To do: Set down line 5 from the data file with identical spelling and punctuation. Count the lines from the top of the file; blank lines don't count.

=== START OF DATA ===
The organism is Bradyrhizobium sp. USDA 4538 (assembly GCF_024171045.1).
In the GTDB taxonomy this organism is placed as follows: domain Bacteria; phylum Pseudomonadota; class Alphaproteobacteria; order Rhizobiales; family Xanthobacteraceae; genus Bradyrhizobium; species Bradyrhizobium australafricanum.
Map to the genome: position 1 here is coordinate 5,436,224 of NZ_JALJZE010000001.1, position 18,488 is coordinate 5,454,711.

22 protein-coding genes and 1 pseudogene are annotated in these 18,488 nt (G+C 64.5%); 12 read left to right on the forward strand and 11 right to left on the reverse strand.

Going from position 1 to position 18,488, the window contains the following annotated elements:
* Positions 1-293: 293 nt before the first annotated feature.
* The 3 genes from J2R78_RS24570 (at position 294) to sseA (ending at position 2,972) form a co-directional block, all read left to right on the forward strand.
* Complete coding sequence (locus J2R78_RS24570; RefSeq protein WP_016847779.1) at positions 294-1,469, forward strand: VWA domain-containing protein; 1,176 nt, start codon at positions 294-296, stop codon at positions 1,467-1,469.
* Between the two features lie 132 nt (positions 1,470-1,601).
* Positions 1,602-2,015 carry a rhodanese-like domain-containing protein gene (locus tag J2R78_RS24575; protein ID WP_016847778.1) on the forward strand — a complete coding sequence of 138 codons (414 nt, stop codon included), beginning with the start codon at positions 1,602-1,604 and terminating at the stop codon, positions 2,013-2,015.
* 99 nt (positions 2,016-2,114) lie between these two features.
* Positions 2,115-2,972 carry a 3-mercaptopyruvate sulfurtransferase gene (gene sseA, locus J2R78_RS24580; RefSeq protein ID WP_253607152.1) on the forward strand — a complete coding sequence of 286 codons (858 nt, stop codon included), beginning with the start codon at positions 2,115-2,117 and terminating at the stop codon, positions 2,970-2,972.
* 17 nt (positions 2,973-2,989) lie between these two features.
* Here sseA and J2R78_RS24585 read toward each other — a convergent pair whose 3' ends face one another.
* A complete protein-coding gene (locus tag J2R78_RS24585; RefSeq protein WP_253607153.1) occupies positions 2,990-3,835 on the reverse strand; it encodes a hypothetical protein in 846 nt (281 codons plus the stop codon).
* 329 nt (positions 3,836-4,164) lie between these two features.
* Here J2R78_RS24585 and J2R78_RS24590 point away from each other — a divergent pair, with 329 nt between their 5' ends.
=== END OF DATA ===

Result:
Going from position 1 to position 18,488, the window contains the following annotated elements: